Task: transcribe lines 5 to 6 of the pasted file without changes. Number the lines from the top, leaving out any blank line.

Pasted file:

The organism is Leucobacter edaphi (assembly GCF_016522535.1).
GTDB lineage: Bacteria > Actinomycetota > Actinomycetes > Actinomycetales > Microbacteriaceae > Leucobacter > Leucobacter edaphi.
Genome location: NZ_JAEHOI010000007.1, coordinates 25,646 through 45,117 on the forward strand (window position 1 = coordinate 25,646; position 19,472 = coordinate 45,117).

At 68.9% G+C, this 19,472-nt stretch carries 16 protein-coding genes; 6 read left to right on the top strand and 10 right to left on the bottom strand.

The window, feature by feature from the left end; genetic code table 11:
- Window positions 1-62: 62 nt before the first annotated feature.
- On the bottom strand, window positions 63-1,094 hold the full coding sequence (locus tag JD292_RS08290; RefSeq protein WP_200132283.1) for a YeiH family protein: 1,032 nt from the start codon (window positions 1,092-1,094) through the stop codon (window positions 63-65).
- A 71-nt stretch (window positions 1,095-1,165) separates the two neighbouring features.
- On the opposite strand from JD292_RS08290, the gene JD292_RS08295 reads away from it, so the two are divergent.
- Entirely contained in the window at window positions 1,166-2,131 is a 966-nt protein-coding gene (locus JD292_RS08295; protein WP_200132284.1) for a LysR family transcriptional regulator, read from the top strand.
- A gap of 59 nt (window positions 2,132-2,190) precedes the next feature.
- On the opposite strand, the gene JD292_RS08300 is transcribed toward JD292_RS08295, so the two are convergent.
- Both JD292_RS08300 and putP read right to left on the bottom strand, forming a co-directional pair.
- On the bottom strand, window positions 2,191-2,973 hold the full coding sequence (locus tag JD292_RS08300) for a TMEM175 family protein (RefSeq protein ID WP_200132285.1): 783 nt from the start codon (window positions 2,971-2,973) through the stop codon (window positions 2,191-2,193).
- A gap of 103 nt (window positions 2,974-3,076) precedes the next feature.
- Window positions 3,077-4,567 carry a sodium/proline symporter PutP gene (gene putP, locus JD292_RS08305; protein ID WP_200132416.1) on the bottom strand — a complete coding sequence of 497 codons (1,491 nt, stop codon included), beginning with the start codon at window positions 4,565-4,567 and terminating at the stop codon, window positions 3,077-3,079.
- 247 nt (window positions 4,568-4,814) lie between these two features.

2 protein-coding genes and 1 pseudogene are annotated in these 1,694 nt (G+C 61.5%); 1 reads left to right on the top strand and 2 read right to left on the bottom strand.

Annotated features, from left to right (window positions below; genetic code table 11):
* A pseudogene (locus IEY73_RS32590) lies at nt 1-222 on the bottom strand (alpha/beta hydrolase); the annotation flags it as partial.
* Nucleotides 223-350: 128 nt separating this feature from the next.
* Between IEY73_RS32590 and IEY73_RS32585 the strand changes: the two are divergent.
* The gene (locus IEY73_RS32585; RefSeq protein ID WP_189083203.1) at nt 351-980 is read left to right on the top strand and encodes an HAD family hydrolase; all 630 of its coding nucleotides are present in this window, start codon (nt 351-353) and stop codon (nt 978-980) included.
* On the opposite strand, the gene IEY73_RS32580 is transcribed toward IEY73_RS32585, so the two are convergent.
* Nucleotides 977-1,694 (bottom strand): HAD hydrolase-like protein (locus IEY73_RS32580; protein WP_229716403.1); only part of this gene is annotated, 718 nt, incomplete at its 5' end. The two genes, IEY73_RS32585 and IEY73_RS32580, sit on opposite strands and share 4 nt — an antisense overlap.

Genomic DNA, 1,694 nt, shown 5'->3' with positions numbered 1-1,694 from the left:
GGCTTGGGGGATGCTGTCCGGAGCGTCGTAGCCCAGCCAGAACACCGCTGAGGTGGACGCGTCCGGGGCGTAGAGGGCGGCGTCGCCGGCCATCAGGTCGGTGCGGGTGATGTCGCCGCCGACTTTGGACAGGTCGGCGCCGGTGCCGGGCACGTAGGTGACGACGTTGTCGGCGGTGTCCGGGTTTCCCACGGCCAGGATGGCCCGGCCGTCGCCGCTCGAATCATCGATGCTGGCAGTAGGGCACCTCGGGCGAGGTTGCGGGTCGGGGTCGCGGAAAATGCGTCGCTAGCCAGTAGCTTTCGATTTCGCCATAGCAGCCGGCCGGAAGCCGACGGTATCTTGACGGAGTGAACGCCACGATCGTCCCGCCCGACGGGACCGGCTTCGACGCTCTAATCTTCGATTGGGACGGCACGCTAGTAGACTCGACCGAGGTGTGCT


The window, feature by feature from the left end; genetic code table 11:
- Window positions 1-62: 62 nt before the first annotated feature.